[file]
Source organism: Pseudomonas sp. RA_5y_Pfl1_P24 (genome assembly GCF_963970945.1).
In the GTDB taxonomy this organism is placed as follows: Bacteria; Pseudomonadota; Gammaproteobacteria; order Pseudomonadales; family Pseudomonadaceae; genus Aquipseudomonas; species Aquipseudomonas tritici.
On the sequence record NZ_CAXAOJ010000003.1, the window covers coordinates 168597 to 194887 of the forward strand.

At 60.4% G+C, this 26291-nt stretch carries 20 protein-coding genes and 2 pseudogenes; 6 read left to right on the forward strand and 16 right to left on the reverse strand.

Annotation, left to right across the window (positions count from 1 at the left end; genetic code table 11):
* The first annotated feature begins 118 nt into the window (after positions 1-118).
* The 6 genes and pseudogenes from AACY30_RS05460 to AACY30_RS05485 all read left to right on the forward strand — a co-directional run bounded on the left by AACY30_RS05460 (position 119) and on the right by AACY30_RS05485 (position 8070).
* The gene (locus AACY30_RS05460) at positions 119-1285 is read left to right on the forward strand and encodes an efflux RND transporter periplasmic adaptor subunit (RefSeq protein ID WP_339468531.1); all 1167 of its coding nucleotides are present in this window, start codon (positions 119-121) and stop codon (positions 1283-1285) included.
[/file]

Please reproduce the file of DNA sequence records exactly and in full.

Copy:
Source organism: Pseudomonas sp. RA_5y_Pfl1_P24 (genome assembly GCF_963970945.1).
In the GTDB taxonomy this organism is placed as follows: Bacteria; Pseudomonadota; Gammaproteobacteria; order Pseudomonadales; family Pseudomonadaceae; genus Aquipseudomonas; species Aquipseudomonas tritici.
On the sequence record NZ_CAXAOJ010000003.1, the window covers coordinates 168597 to 194887 of the forward strand.

At 60.4% G+C, this 26291-nt stretch carries 20 protein-coding genes and 2 pseudogenes; 6 read left to right on the forward strand and 16 right to left on the reverse strand.

Annotation, left to right across the window (positions count from 1 at the left end; genetic code table 11):
* The first annotated feature begins 118 nt into the window (after positions 1-118).
* The 6 genes and pseudogenes from AACY30_RS05460 to AACY30_RS05485 all read left to right on the forward strand — a co-directional run bounded on the left by AACY30_RS05460 (position 119) and on the right by AACY30_RS05485 (position 8070).
* The gene (locus AACY30_RS05460) at positions 119-1285 is read left to right on the forward strand and encodes an efflux RND transporter periplasmic adaptor subunit (RefSeq protein ID WP_339468531.1); all 1167 of its coding nucleotides are present in this window, start codon (positions 119-121) and stop codon (positions 1283-1285) included.